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Double homicide at Ballina nursing home

St Andrews Village nursing home in Ballina.
St Andrews Village nursing home in Ballina. Mireille Merlet-Shaw

UPDATE THURSDAY 10am: THE daughter of one of the murdered residents at St Andrews Nursing Home Ballina has spoken out.

Marie Darragh's daughter, Charli Darragh, told the ABC her mother had lived at the home for three years.

"Mum was a tiny little gentle (lady), wouldn't hurt a fly, but loved a laugh, loved a joke and was healthy," Ms Darragh said.

"I was going to go down and get her on Mother's Day but she was gone on Mother's Day, she went the day before."

Ms Darragh has used The Northern Star's Facebook page to thank those who have passed on their condolences to the family.

"I would just like to say thank (you) to everyone that have left messages on here, phonecalls & messages on my Facebook page," she wrote.

"Bless you all."

She also hit back at those who suggested her mother had been euthanised, and also said a third woman had been assaulted on the same night Mrs Darragh and Mrs Spencer died.

"Trust me it was NOT euthanasia," she wrote.

"Someone did this to MY MUMMA & the other lady & almost to a 3rd lady."

 

ORIGINAL WEDNESDAY 7pm: HOMICIDE Squad detectives have confirmed the deaths of two women at Ballina's St Andrews Nursing Home last month are being treated as a double murder.

On May 10, nursing home staff called police and paramedics after finding the two women, Isobella Spencer, 77, and Marie Darragh, 82, unconscious in their beds.

To investigate the deaths police launched strike force Odimi, comprised of Sydney homicide squad detectives and Richmond Local Area Command police.

Homicide Squad Commander Mick Willing said the suspicious deaths of the women were being treated as murders.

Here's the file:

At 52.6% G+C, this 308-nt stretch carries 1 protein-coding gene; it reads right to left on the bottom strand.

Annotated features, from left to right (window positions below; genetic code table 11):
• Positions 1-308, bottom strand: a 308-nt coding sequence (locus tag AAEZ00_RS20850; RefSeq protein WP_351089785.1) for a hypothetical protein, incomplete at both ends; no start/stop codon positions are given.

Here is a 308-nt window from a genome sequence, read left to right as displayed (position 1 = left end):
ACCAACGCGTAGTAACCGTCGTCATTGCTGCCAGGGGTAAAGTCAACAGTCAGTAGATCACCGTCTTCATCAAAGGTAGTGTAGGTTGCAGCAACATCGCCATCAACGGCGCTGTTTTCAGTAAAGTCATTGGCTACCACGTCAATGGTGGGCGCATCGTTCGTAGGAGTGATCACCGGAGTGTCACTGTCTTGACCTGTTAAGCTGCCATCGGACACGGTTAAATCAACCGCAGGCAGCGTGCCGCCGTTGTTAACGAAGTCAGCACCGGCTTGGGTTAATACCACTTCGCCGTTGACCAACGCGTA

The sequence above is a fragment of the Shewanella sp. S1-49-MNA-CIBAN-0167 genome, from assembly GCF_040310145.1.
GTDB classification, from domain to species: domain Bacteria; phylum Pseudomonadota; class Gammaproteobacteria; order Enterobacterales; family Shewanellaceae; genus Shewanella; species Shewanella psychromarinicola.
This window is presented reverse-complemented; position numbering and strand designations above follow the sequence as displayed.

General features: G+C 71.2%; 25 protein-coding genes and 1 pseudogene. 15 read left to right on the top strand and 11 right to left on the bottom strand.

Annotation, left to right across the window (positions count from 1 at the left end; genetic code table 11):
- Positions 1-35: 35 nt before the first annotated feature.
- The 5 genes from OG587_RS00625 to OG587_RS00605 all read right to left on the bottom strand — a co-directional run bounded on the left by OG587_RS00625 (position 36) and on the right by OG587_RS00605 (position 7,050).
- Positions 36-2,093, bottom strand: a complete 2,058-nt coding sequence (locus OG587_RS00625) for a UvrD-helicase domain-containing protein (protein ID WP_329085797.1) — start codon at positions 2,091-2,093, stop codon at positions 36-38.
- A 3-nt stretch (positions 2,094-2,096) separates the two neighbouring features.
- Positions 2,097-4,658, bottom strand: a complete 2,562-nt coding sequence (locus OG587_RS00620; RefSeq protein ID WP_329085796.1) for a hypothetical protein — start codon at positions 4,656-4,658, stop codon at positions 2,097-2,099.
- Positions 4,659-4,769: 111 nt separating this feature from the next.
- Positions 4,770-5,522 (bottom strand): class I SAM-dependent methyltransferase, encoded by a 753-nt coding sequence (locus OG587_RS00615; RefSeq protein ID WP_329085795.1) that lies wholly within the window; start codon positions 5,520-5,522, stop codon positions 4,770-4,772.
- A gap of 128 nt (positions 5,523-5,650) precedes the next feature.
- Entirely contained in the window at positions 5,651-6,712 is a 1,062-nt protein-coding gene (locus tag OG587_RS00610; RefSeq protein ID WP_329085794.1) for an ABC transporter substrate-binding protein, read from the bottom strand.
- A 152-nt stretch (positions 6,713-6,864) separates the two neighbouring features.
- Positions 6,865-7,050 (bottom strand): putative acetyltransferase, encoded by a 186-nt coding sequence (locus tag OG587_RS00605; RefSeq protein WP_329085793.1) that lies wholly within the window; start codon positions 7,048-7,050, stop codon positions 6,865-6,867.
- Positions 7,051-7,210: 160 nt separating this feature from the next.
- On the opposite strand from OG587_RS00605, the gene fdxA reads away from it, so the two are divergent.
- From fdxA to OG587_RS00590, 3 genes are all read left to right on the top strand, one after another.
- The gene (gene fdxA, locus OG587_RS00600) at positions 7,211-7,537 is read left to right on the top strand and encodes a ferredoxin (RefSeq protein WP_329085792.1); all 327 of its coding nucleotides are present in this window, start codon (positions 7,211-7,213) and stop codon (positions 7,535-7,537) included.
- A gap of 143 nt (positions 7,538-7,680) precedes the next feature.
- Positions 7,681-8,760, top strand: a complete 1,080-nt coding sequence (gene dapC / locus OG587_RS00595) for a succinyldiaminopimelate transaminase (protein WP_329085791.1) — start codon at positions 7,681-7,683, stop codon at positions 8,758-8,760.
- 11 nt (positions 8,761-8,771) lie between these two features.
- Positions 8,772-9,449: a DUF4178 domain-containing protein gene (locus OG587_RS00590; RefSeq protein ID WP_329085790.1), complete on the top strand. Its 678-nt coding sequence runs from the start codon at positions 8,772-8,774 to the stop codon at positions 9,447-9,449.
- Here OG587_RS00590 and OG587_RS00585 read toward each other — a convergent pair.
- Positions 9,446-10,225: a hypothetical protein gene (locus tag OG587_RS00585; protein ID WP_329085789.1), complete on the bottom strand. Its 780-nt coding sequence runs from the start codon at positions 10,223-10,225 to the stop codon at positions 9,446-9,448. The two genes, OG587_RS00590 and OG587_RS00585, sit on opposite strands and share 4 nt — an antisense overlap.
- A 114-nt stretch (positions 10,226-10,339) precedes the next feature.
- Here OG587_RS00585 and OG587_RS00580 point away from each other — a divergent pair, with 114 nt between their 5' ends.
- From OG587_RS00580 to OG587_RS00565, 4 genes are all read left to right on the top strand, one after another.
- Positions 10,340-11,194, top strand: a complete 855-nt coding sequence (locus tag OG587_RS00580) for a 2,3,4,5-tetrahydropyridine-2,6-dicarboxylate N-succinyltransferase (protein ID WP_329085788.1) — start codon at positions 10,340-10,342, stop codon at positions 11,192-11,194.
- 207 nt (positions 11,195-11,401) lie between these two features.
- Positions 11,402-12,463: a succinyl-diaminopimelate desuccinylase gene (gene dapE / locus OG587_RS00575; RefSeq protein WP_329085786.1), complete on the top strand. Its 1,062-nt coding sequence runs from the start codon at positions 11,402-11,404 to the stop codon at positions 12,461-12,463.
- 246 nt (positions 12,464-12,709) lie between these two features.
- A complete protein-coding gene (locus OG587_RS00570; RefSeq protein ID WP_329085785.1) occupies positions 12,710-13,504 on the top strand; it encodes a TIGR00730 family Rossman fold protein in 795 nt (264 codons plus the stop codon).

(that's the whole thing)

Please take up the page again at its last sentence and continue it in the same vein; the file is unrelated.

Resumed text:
"Given the circumstances that presented to us, two elderly females on the same night at the same location, obviously that rouses suspicions in police minds," he said.

"We are fairly confident we know what has happened but we are awaiting the results of further forensic testing before we can be 100% sure."

Detective Superintendent Willing said investigations had focused on nursing home staff who worked on the night, but detectives were keeping an open mind.

"The circumstances would lead us to believe that it may have something to do with the actions of staff that night," he said.

Food and environmental factors were ruled out as causes of death by Det Supt Willing, but he said testing was looking into any medications the residents were given.

"We can't be sure until the results of those forensic tests come back," he said.

"There is nothing to suggest it's linked to the structure or the environment of the nursing home in any way."

Det Supt Willing said the nursing home had been very supportive of the police investigation and stressed the deaths were "not linked in any way to deaths in other nursing homes".

Steps had been taken to remove any threat or risk to other residents, but he declined to disclose what those steps were.

"When family members hear that two women have died under suspicious circumstances while in the facility, they are naturally going to worry about the welfare of their own loved ones," he said.

"I want to reassure them that we are very confident there is no existing threat at the facility."

Pip Carter, CEO of St Andrews Village nursing home in Ballina. Photo : Mireille Merlet-Shaw/The Northern Star
Pip Carter, CEO of St Andrews Village nursing home in Ballina. Photo : Mireille Merlet-Shaw/The Northern Star Mireille Merlet-Shaw

St Andrew's chief executive Pip Carter said he was very supportive of staff following the two unexpected deaths "at what is a great organisation".

Mr Carter said no staff had left or lost their jobs at the nursing home since the incident.

If you would like to leave messages of condolences to the women's families please feel free to do so in the comments below.

Topics:  aged care, crime, editors picks, homicide, nursing home murders, police




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